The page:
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Game of drones

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Game of drones. / Lindley, Joseph; Coulton, Paul.

CHI PLAY '15 Proceedings of the 2015 Annual Symposium on Computer-Human Interaction in Play . New York : ACM, 2015. p. 613-618.

Research output: Contribution in Book/Report/Proceedings - With ISBN/ISSNConference contribution/Paper

Harvard

Lindley, J & Coulton, P 2015, Game of drones. in CHI PLAY '15 Proceedings of the 2015 Annual Symposium on Computer-Human Interaction in Play . ACM, New York, pp. 613-618, CHI PLAY 2015 - The ACM SIGCHI Annual Symposium on Computer-Human Interaction in Play , Lnodon, United Kingdom, 5/10/15. https://doi.org/10.1145/2793107.2810300

APA

Lindley, J., & Coulton, P. (2015). Game of drones. In CHI PLAY '15 Proceedings of the 2015 Annual Symposium on Computer-Human Interaction in Play (pp. 613-618). New York: ACM. https://doi.org/10.1145/2793107.2810300

Vancouver

Lindley J, Coulton P. Game of drones. In CHI PLAY '15 Proceedings of the 2015 Annual Symposium on Computer-Human Interaction in Play . New York: ACM. 2015. p. 613-618 https://doi.org/10.1145/2793107.2810300

Author

Lindley, Joseph ; Coulton, Paul. / Game of drones. CHI PLAY '15 Proceedings of the 2015 Annual Symposium on Computer-Human Interaction in Play . New York : ACM, 2015. pp. 613-618

Bibtex

@inproceedings{66ac6262d7af4736a9ae0431036b2926,
title = "Game of drones",
abstract = "In response to the recent European Directive the UK government sanctioned the use of drones by commercial providers subject to pilots holding an approved Drone Pilot Proficiency Certificate (DPPC). As the government anticipated the main use has been in providing services to local authorities that aid in the enforcement of local by-laws. Whilst many commercial providers have followed the traditional path of employing dedicated enforcement officers to pilot the drones, in this paper we present on-going research that ‘gamifies’ the enforcment activities to allow members of the local community to act as enforcement officers. In particular we have worked with retired members of the police and armed services as drone pilots in relation to the enforcement of by-laws relating to parking offences and dog fouling in a small UK city. The initial results indicate that not only does this age group find the game-like activity enjoyable they feel that they are providing an important service to their community.",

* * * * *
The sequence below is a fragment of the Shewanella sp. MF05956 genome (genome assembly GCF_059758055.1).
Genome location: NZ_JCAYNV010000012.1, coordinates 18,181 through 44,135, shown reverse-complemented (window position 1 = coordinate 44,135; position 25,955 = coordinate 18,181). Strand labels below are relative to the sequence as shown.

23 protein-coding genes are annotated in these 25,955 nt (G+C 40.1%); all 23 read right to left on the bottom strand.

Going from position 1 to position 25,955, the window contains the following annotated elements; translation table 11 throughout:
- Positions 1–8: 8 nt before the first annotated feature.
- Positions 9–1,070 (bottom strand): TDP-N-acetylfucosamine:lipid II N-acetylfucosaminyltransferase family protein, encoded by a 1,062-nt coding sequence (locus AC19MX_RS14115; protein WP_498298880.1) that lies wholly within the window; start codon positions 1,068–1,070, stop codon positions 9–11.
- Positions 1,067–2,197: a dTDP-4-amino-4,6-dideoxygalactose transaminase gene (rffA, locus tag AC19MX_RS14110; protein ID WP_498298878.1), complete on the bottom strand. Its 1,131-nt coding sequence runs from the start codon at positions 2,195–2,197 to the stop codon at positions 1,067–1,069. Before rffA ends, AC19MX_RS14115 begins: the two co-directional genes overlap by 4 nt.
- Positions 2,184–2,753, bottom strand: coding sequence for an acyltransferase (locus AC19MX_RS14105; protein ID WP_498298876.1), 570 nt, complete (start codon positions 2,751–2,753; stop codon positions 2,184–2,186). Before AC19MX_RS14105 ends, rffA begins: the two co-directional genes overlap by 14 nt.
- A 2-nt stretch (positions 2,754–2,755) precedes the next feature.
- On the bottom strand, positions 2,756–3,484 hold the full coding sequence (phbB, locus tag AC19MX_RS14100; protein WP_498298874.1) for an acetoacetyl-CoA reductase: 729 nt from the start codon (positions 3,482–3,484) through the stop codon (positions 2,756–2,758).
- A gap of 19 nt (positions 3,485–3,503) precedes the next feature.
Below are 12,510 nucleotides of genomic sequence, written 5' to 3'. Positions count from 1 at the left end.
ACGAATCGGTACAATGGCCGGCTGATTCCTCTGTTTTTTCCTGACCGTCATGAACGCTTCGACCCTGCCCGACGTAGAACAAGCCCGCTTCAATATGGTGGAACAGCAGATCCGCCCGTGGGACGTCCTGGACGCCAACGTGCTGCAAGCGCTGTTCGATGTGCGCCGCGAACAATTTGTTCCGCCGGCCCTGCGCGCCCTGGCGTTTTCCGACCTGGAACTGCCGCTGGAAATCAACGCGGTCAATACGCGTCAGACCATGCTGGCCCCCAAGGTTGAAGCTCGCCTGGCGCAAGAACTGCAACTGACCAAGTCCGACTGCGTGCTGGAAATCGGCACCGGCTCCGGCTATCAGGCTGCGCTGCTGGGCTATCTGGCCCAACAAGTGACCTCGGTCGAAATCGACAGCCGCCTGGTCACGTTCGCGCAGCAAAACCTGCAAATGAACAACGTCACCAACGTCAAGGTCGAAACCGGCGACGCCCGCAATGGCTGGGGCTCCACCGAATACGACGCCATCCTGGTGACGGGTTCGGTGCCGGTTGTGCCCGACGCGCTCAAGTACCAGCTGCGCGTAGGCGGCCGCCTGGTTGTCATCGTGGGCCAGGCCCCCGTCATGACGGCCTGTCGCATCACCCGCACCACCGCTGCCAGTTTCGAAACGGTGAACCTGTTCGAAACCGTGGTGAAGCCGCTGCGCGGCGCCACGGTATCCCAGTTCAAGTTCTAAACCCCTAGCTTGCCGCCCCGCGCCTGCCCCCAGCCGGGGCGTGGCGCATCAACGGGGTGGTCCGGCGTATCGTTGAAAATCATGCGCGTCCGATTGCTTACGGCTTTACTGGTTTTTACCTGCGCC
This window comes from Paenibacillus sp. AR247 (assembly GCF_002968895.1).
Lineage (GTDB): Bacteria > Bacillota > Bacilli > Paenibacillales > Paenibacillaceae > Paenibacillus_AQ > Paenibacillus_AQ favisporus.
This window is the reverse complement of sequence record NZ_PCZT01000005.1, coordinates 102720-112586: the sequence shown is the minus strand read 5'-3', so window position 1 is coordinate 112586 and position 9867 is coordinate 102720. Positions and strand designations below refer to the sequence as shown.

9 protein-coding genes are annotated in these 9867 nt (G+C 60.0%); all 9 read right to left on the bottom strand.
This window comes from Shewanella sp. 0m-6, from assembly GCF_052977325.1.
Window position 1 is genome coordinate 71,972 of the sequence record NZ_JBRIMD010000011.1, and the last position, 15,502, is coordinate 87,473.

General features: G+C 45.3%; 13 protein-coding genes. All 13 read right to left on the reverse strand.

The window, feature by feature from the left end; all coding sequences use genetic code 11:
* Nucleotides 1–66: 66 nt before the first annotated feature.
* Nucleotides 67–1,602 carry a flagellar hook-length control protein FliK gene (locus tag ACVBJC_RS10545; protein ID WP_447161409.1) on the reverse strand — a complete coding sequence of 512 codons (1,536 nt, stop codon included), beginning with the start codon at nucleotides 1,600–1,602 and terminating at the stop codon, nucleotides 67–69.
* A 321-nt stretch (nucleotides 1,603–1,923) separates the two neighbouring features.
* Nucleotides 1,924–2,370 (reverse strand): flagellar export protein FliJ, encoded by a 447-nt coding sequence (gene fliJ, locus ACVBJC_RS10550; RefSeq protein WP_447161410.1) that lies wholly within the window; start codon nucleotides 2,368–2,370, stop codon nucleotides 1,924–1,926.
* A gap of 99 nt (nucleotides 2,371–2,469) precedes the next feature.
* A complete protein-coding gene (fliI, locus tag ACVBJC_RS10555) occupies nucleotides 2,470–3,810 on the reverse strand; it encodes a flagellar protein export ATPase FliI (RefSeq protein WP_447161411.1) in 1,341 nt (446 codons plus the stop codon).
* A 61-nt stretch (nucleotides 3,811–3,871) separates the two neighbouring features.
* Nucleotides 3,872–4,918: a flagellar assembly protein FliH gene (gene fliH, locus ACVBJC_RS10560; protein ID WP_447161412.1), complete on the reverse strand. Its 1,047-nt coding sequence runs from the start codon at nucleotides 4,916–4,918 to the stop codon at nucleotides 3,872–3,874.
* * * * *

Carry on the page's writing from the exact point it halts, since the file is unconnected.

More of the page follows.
keywords = "Design Fiction, game design, Privacy, drones, playbour",
author = "Joseph Lindley and Paul Coulton",
year = "2015",
month = "10",
day = "5",
doi = "10.1145/2793107.2810300",
language = "English",
pages = "613--618",
booktitle = "CHI PLAY '15 Proceedings of the 2015 Annual Symposium on Computer-Human Interaction in Play",
publisher = "ACM",

}

RIS

TY - GEN

T1 - Game of drones

AU - Lindley, Joseph

AU - Coulton, Paul

PY - 2015/10/5

Y1 - 2015/10/5

N2 - In response to the recent European Directive the UK government sanctioned the use of drones by commercial providers subject to pilots holding an approved Drone Pilot Proficiency Certificate (DPPC). As the government anticipated the main use has been in providing services to local authorities that aid in the enforcement of local by-laws. Whilst many commercial providers have followed the traditional path of employing dedicated enforcement officers to pilot the drones, in this paper we present on-going research that ‘gamifies’ the enforcment activities to allow members of the local community to act as enforcement officers. In particular we have worked with retired members of the police and armed services as drone pilots in relation to the enforcement of by-laws relating to parking offences and dog fouling in a small UK city. The initial results indicate that not only does this age group find the game-like activity enjoyable they feel that they are providing an important service to their community.

AB - In response to the recent European Directive the UK government sanctioned the use of drones by commercial providers subject to pilots holding an approved Drone Pilot Proficiency Certificate (DPPC). As the government anticipated the main use has been in providing services to local authorities that aid in the enforcement of local by-laws. Whilst many commercial providers have followed the traditional path of employing dedicated enforcement officers to pilot the drones, in this paper we present on-going research that ‘gamifies’ the enforcment activities to allow members of the local community to act as enforcement officers. In particular we have worked with retired members of the police and armed services as drone pilots in relation to the enforcement of by-laws relating to parking offences and dog fouling in a small UK city. The initial results indicate that not only does this age group find the game-like activity enjoyable they feel that they are providing an important service to their community.

KW - Design Fiction

KW - game design

KW - Privacy

KW - drones

KW - playbour

U2 - 10.1145/2793107.2810300

DO - 10.1145/2793107.2810300

M3 - Conference contribution/Paper

SP - 613

EP - 618

BT - CHI PLAY '15 Proceedings of the 2015 Annual Symposium on Computer-Human Interaction in Play

PB - ACM

CY - New York

ER -